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Thread: Suffolk shop owner not to be charged!

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    Suffolk shop owner not to be charged!

    http://hamptonroads.com/2009/07/no-c...leyville-store

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    Roop’s father, Scott Roop, learned of the decision when a reporter contacted him Thursday afternoon.

    He said he understands the right to defend oneself and one’s property.

    “But I don’t know that property is worth deadly force.

    “Someone was apparently intoxicated, he was handling a firearm. To me he used very excessive force.”



    Perhaps if Scott Roop had taught his son not to be a criminal, he might still be alive!

    His son's death was the fault of his son, nobody else unless you fault his parents for poor upbringing.

    Itwas not excessive force as the owner thought his life and that of his wife was in danger. I guess Mr. Roop can't understand his son was the cause of the problem, not the victim!

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    Regular Member MSC 45ACP's Avatar
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    One less BG in the world...
    "If I know that I am headed for a fight, I want something larger with more power, preferably crew-served.
    However, like most of us, as I go through my daily life, I carry something a bit more compact, with a lot less power."
    (unknown 'gun~writer')

    Remington 1911 R1 (Back to Basics)
    SERPA retention or concealed...

    "Those who hammer their guns into plows will plow for those who do not." ~Thomas Jefferson
    (Borrowed from "The Perfect Day" by LTC Dave Grossman)

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    Moderator / Administrator Grapeshot's Avatar
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    Just one more reason why the GA needs to pass a No Civil Liability law.

    Unfortunately, this man could still face an expensive civil suit.

    Yata hey
    You will not rise to the occasion; you will fall back on your level of training. Archilochus, 650 BC

    Old and treacherous will beat young and skilled every time. Yata hey.

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    Roop had a criminal record, including a felony burglary conviction in 2003 that earned him jail time and was revoked twice, according to online court records. His family said he had struggled with drug addiction for years but was never violent.
    ...he broke into the J&L Food Mart in Whaleyville dressed in camouflage and carrying a crowbar and a hunting knife...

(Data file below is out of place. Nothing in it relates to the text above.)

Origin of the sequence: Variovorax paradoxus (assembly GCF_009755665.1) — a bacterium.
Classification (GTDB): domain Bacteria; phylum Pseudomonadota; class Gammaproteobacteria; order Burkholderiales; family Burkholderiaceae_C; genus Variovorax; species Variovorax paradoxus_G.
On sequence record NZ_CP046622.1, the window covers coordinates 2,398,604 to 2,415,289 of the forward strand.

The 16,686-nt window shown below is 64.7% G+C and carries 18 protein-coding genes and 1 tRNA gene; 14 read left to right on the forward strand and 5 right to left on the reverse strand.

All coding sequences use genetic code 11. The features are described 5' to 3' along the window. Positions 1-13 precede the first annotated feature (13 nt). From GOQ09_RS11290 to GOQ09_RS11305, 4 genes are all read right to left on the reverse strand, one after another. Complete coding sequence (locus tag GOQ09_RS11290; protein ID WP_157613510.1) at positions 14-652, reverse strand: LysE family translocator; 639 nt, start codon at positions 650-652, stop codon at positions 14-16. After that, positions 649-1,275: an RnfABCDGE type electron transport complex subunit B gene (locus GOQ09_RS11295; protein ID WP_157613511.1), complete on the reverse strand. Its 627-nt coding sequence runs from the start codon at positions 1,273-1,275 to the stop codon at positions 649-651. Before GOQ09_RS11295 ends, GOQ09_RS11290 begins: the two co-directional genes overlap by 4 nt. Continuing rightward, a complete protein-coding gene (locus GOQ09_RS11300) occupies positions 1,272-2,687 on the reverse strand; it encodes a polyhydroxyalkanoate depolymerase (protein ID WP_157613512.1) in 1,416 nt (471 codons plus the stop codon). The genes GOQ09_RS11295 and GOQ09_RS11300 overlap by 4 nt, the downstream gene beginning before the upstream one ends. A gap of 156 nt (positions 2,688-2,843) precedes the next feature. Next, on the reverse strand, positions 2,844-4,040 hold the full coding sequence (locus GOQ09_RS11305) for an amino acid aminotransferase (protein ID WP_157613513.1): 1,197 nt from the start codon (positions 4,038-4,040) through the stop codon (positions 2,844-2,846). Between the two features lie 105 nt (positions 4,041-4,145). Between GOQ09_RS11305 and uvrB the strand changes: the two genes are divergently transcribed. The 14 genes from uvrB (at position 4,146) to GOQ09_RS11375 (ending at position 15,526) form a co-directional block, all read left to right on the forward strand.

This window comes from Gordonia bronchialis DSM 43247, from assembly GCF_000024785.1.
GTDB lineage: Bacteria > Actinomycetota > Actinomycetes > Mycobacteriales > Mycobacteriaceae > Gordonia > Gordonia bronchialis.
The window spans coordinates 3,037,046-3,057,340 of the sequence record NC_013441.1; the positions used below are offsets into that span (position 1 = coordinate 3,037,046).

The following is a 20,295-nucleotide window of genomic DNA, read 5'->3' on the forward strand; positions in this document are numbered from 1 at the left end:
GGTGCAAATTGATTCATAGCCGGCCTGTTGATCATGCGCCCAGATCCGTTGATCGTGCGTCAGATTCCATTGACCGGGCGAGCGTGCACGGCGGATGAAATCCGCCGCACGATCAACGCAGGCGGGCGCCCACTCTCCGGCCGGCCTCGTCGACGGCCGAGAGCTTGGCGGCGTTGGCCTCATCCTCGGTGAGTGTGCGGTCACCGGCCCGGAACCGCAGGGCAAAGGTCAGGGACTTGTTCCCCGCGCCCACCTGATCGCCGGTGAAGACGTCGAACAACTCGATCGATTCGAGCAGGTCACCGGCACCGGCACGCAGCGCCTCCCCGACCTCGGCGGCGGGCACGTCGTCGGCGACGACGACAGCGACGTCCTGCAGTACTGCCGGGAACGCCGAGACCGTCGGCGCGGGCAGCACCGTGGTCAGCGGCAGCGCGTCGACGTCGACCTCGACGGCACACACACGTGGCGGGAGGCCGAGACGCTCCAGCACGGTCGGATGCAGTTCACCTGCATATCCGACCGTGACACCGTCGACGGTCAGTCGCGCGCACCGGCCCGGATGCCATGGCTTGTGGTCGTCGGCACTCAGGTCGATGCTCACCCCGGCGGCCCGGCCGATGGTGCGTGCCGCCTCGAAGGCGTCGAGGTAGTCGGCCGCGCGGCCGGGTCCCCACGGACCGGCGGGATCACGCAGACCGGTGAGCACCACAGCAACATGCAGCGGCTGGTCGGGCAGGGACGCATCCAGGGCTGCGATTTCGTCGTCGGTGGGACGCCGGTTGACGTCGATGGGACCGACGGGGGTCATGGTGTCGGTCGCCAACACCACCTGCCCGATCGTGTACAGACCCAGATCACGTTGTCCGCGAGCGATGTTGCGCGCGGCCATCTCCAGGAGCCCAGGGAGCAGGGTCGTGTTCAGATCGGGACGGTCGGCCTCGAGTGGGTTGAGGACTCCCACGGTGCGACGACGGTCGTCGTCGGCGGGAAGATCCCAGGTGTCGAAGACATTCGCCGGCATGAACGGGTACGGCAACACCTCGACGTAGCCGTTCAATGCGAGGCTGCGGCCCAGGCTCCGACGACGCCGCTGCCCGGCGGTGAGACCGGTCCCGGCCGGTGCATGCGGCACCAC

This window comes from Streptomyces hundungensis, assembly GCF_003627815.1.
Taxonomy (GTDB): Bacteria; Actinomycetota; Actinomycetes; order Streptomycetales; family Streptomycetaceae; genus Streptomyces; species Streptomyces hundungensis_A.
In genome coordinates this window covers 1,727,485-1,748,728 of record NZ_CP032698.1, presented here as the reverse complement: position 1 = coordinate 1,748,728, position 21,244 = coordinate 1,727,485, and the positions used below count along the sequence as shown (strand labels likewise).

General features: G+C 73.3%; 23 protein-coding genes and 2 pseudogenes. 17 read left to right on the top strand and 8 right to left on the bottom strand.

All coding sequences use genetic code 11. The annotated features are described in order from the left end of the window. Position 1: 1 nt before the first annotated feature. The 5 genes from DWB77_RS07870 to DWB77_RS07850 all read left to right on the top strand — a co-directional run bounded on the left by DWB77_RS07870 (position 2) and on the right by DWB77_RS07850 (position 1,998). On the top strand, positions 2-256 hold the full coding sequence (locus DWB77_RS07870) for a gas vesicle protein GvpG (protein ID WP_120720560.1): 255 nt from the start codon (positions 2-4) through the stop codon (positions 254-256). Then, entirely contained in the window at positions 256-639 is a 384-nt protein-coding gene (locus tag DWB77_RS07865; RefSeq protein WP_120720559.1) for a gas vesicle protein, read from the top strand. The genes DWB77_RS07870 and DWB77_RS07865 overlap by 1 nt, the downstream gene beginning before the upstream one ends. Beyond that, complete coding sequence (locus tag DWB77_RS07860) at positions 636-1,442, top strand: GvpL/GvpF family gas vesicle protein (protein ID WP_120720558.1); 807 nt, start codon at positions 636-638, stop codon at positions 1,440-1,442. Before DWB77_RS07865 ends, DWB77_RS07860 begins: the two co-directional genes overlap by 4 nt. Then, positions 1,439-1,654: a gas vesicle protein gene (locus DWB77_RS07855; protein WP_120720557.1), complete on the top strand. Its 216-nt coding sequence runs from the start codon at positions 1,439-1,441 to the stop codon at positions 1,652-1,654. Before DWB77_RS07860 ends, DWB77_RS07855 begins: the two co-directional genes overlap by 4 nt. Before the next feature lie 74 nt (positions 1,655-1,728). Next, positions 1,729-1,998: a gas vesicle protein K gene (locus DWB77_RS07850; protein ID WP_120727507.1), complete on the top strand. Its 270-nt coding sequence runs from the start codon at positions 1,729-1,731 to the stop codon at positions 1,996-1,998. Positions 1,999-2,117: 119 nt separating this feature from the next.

He's not violent and yet he decides to commit robbery with two deadly weapons. Yeah, right. In this sort of situation I think the store owner should be given the benefit of the doubt. If it looks like the BG is pulling a gun, you fire.

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    Regular Member virginiatuck's Avatar
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    The store owner, James H. Durden Jr., had a blood alcohol concentration of about 0.10 when police arrived
    Correct me if I'm wrong: He would not have violated any law and would have been completely within his rights to refuse to give blood and/or breath; and such refusal could not be used against him in a court of law.


    Aside...
    Could a warrant be issued to seize one's blood for BAC testing following a shooting?

    Is officer testimony normally sufficient to hand down § 18.2-388 (public intoxication) convictions?

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    I am glad that the prosecutor was very reasonable and understanding ....considering the fact that the store owner had a blood alcohol content of 0.10.



    Regardless the matter....everything worked out okay...!!!!

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    The store is 100 yards from their home where the alarm was received.

    Is the store on Mr. Durden's property or is it owned by someone else? If it is his property, what law says he can't have a .10 on his own property as long as he is not causing a disturbance?

    If it isn't his property, what could they charge himwith WUI (walking under the influence)? Bottom line is that a convicted criminal posed a danger to his wife and himself. The "suspect" did NOT retreat but advanced when confronted and Mr. Durden fired a 2nd time.

    Self defense, plain and simple.

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    Regular Member 2a4all's Avatar
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    marine2000 wrote:
    I am glad that the prosecutor was very reasonable and understanding ....considering the fact that the store owner had a blood alcohol content of 0.10.



    Regardless the matter....everything worked out okay...!!!!
    Not everyone thinks so.

    http://www.dailypress.com/news/dp-lo...7944748.column

    Something shameful just went down in Suffolk, and it wasn't just the guy who grabbed a gun one night, walked over to his store and shot an unarmed burglar to death.

    It was also commonwealth's attorney C. Phillips Ferguson's decision not to prosecute.

    The official narrative:

    At 4 a.m. on June 21, an alarm alerted James and Laura Durden to a break-in at their nearby store. A family member called police while Mrs. Durden walked over to investigate, followed by Mr. Durden and his .45-caliber handgun.